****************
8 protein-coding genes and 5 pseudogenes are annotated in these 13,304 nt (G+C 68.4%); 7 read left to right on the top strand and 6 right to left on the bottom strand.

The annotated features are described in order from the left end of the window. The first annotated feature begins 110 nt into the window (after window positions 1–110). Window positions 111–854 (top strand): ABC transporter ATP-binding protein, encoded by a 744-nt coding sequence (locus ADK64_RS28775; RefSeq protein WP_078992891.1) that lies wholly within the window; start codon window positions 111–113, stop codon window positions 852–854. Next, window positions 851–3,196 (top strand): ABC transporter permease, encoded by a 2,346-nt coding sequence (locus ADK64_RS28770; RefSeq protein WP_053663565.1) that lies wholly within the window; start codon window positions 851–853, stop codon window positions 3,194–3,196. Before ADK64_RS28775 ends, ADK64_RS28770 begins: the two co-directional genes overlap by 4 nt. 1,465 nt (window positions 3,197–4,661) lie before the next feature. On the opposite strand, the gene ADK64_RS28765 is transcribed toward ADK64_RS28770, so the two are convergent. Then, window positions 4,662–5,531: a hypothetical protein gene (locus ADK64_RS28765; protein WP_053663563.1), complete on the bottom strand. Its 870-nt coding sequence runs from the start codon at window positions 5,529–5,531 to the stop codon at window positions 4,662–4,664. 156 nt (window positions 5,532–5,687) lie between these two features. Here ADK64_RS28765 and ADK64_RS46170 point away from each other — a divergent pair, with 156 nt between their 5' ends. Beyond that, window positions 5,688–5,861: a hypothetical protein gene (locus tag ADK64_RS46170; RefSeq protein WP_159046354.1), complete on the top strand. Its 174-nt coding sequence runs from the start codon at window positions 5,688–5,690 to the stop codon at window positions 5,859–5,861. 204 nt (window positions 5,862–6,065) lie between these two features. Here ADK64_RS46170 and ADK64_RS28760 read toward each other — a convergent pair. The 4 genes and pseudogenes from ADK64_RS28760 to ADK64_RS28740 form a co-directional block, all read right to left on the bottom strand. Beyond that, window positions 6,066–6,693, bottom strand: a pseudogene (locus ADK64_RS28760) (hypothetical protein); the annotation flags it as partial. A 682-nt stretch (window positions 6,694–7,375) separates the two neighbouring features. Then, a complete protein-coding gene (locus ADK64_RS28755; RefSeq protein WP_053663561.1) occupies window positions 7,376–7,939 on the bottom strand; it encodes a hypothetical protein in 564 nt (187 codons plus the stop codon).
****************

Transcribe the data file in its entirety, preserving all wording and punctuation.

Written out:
8 protein-coding genes and 5 pseudogenes are annotated in these 13,304 nt (G+C 68.4%); 7 read left to right on the top strand and 6 right to left on the bottom strand.

The annotated features are described in order from the left end of the window. The first annotated feature begins 110 nt into the window (after window positions 1–110). Window positions 111–854 (top strand): ABC transporter ATP-binding protein, encoded by a 744-nt coding sequence (locus ADK64_RS28775; RefSeq protein WP_078992891.1) that lies wholly within the window; start codon window positions 111–113, stop codon window positions 852–854. Next, window positions 851–3,196 (top strand): ABC transporter permease, encoded by a 2,346-nt coding sequence (locus ADK64_RS28770; RefSeq protein WP_053663565.1) that lies wholly within the window; start codon window positions 851–853, stop codon window positions 3,194–3,196. Before ADK64_RS28775 ends, ADK64_RS28770 begins: the two co-directional genes overlap by 4 nt. 1,465 nt (window positions 3,197–4,661) lie before the next feature. On the opposite strand, the gene ADK64_RS28765 is transcribed toward ADK64_RS28770, so the two are convergent. Then, window positions 4,662–5,531: a hypothetical protein gene (locus ADK64_RS28765; protein WP_053663563.1), complete on the bottom strand. Its 870-nt coding sequence runs from the start codon at window positions 5,529–5,531 to the stop codon at window positions 4,662–4,664. 156 nt (window positions 5,532–5,687) lie between these two features. Here ADK64_RS28765 and ADK64_RS46170 point away from each other — a divergent pair, with 156 nt between their 5' ends. Beyond that, window positions 5,688–5,861: a hypothetical protein gene (locus tag ADK64_RS46170; RefSeq protein WP_159046354.1), complete on the top strand. Its 174-nt coding sequence runs from the start codon at window positions 5,688–5,690 to the stop codon at window positions 5,859–5,861. 204 nt (window positions 5,862–6,065) lie between these two features. Here ADK64_RS46170 and ADK64_RS28760 read toward each other — a convergent pair. The 4 genes and pseudogenes from ADK64_RS28760 to ADK64_RS28740 form a co-directional block, all read right to left on the bottom strand. Beyond that, window positions 6,066–6,693, bottom strand: a pseudogene (locus ADK64_RS28760) (hypothetical protein); the annotation flags it as partial. A 682-nt stretch (window positions 6,694–7,375) separates the two neighbouring features. Then, a complete protein-coding gene (locus ADK64_RS28755; RefSeq protein WP_053663561.1) occupies window positions 7,376–7,939 on the bottom strand; it encodes a hypothetical protein in 564 nt (187 codons plus the stop codon).